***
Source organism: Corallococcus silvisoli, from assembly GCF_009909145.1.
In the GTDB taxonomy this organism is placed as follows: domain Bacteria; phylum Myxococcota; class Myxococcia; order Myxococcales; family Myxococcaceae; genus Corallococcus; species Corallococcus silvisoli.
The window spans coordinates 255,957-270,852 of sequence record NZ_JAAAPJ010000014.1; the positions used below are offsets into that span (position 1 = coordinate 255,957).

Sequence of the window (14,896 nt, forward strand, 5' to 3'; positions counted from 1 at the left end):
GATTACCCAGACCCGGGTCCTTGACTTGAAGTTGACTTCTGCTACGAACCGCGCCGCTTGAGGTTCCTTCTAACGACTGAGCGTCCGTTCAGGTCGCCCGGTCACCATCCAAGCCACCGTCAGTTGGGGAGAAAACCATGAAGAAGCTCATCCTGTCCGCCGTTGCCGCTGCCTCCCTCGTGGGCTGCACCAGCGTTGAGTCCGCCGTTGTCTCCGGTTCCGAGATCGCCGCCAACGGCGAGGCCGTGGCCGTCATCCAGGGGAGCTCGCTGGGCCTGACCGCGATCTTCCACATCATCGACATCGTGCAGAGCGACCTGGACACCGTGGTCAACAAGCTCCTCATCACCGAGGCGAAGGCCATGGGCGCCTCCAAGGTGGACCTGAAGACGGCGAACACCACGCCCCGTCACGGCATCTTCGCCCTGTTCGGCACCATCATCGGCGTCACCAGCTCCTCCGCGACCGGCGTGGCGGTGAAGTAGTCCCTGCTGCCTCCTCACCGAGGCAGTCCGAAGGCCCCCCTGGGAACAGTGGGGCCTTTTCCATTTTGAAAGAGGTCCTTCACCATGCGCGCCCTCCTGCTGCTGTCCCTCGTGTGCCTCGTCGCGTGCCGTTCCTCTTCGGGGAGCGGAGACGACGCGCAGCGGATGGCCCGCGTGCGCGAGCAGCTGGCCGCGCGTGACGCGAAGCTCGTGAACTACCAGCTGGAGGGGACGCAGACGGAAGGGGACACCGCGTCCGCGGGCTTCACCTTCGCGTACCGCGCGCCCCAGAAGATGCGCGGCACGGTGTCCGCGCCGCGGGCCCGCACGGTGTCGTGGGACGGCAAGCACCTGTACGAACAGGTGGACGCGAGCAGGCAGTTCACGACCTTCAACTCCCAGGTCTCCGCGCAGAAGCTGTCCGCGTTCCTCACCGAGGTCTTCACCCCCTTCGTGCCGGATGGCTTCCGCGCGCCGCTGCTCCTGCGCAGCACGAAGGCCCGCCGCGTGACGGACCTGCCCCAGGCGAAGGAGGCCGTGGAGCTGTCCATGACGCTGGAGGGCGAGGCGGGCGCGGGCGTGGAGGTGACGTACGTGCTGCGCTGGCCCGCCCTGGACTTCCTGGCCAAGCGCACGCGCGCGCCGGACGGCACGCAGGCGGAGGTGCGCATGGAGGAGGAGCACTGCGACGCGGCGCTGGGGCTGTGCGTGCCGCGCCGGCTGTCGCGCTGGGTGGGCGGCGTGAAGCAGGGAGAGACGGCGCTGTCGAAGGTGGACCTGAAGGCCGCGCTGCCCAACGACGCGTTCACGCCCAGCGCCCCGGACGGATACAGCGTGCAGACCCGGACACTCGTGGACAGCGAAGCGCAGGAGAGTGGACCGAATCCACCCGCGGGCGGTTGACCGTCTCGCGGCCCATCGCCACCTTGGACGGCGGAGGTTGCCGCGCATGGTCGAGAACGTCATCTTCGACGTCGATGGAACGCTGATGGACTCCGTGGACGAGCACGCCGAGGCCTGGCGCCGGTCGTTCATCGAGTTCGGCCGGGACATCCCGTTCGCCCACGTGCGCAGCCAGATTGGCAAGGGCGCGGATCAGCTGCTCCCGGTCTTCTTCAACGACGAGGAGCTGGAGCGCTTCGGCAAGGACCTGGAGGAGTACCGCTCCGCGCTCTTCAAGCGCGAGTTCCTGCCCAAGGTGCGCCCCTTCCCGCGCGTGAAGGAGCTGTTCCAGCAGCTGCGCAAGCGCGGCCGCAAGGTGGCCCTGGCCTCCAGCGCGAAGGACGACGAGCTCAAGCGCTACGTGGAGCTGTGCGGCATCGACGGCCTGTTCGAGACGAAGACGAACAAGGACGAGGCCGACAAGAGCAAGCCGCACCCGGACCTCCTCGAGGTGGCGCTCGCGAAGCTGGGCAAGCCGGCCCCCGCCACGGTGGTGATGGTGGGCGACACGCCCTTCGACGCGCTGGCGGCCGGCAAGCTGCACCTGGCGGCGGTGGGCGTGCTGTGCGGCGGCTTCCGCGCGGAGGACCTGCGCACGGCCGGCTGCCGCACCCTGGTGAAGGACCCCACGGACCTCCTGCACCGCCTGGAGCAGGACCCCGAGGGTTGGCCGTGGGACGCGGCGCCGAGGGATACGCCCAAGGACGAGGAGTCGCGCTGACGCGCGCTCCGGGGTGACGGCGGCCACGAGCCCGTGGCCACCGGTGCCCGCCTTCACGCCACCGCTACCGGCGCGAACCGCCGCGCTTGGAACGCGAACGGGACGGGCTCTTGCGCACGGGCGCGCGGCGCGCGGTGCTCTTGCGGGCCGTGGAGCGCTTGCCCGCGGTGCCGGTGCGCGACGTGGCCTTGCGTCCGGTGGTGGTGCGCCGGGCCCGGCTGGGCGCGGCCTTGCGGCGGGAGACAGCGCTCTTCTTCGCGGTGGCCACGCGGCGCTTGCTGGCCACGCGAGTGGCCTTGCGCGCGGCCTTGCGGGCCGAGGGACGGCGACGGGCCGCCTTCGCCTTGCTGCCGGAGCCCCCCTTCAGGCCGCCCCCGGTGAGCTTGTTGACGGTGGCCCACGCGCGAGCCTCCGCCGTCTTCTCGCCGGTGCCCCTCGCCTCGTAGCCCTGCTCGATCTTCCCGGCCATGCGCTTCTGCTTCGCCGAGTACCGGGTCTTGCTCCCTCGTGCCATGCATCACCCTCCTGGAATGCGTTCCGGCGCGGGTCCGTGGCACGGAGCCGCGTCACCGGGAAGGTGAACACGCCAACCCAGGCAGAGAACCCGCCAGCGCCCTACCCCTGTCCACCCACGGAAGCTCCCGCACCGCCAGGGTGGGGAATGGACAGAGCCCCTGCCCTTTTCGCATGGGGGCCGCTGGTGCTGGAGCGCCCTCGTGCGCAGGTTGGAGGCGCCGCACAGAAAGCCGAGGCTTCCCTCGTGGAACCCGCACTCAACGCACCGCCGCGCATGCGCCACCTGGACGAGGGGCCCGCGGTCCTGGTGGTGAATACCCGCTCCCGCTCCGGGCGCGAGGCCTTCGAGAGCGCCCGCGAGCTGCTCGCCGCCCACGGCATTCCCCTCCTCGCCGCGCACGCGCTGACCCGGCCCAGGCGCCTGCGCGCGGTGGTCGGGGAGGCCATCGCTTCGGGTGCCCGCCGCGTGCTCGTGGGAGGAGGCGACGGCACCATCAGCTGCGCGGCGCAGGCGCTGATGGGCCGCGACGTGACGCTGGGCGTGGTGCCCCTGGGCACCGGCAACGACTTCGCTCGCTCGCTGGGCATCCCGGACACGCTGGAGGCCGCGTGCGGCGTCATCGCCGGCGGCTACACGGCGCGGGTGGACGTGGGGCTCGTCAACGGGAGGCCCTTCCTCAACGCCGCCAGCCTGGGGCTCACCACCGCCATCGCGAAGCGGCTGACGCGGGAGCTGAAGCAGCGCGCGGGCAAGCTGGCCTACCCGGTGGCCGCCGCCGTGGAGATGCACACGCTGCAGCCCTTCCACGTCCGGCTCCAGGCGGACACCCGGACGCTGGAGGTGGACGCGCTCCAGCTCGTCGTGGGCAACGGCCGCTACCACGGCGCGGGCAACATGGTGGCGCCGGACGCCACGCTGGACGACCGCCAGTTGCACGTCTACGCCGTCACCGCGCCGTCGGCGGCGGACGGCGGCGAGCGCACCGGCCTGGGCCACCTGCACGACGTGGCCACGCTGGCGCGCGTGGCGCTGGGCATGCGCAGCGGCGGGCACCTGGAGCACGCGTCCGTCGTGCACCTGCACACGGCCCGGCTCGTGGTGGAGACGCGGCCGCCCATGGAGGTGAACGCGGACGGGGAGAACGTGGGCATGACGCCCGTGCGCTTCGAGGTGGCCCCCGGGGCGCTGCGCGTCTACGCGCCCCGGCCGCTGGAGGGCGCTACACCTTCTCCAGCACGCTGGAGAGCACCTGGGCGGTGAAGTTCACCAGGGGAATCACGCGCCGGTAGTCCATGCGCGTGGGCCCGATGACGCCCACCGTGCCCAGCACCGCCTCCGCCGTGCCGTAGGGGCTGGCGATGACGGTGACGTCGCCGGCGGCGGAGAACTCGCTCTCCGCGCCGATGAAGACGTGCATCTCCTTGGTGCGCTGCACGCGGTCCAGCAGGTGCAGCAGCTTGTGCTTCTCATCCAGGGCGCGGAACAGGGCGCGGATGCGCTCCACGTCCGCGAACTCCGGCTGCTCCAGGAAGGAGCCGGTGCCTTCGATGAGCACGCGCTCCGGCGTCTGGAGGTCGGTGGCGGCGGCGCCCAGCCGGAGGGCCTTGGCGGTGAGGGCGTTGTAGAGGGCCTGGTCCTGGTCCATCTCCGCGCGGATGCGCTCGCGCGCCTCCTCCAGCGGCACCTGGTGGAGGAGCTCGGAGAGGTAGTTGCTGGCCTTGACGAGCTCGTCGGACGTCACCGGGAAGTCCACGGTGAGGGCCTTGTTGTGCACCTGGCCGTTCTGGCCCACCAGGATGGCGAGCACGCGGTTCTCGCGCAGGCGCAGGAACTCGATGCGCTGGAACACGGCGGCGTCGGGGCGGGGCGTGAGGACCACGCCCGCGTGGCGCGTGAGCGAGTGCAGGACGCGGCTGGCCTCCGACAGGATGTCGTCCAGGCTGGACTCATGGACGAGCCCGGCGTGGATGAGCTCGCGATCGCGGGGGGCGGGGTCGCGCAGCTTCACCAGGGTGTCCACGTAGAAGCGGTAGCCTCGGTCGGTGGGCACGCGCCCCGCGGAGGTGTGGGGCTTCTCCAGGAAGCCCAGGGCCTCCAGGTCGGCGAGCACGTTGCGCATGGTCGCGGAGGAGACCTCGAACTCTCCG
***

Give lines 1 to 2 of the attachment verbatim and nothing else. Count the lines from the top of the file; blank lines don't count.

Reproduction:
Source organism: Corallococcus silvisoli, from assembly GCF_009909145.1.
In the GTDB taxonomy this organism is placed as follows: domain Bacteria; phylum Myxococcota; class Myxococcia; order Myxococcales; family Myxococcaceae; genus Corallococcus; species Corallococcus silvisoli.